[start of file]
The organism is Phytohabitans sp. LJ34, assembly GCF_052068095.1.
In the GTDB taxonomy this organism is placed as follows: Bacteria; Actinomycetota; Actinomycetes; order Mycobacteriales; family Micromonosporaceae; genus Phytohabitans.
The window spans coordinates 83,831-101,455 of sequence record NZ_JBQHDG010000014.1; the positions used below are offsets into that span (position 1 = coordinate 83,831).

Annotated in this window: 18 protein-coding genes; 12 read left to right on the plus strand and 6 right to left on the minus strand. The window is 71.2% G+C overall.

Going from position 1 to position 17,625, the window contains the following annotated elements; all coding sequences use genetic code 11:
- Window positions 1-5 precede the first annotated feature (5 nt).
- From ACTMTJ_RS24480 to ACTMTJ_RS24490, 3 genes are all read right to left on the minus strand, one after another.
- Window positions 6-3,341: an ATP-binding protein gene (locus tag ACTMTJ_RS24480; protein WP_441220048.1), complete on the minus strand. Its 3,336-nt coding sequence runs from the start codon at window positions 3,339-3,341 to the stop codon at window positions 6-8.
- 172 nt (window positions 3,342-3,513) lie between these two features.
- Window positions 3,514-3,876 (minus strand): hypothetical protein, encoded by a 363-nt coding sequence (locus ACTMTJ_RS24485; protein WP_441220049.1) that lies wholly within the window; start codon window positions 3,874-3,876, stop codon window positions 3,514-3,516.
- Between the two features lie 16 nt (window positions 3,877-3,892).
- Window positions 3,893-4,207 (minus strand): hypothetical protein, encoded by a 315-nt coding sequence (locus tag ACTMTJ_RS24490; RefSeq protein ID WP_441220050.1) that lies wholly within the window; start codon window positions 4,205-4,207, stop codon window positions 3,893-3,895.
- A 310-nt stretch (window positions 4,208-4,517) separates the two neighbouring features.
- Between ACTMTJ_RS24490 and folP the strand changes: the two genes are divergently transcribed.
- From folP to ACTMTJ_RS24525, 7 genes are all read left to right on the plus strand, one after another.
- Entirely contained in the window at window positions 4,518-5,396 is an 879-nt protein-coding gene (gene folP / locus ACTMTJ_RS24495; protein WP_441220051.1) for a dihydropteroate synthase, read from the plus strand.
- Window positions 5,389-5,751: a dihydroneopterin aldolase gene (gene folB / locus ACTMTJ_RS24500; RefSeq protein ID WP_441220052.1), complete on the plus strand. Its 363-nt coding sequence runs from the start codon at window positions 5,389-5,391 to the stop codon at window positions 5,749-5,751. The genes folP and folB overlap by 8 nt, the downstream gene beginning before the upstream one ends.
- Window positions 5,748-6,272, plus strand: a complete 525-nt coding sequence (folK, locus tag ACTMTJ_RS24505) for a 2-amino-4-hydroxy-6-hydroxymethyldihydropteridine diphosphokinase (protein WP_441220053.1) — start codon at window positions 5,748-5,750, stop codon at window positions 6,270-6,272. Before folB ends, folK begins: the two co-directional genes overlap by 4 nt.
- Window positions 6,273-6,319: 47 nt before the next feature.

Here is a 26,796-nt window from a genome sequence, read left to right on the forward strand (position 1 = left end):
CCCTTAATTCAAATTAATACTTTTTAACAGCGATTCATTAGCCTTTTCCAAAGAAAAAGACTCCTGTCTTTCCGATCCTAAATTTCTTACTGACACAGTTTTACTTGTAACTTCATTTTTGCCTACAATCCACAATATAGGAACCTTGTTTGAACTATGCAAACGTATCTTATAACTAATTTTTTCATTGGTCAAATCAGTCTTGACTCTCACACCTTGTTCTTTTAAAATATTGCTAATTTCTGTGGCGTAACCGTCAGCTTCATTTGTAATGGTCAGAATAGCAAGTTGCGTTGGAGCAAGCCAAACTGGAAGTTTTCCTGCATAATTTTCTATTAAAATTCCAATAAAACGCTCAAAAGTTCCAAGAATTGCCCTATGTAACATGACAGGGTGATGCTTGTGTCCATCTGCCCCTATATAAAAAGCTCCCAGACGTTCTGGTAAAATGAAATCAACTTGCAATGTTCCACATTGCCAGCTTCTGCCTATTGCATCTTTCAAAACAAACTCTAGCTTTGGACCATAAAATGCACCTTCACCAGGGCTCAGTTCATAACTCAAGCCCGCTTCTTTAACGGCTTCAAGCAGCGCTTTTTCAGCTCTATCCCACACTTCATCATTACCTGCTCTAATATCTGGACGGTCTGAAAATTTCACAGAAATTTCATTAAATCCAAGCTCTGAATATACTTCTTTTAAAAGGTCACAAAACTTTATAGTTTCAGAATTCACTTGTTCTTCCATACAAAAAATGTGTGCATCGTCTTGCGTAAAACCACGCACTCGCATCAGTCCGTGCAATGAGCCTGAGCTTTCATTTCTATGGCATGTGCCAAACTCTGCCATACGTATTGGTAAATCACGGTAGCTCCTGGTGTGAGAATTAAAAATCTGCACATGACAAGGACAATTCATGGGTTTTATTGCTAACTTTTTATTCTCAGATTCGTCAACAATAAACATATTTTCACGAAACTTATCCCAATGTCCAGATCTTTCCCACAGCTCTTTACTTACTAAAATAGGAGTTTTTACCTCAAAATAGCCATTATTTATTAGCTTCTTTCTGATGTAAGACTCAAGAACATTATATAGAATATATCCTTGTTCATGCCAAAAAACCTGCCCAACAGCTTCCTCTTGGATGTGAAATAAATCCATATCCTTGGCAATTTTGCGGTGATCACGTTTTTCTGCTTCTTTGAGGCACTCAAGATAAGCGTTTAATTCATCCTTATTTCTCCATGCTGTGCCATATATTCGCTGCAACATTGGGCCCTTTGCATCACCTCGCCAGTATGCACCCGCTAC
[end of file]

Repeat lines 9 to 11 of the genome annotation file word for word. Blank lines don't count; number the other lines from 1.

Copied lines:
- 172 nt (window positions 3,342-3,513) lie between these two features.
- Window positions 3,514-3,876 (minus strand): hypothetical protein, encoded by a 363-nt coding sequence (locus ACTMTJ_RS24485; protein WP_441220049.1) that lies wholly within the window; start codon window positions 3,874-3,876, stop codon window positions 3,514-3,516.
- Between the two features lie 16 nt (window positions 3,877-3,892).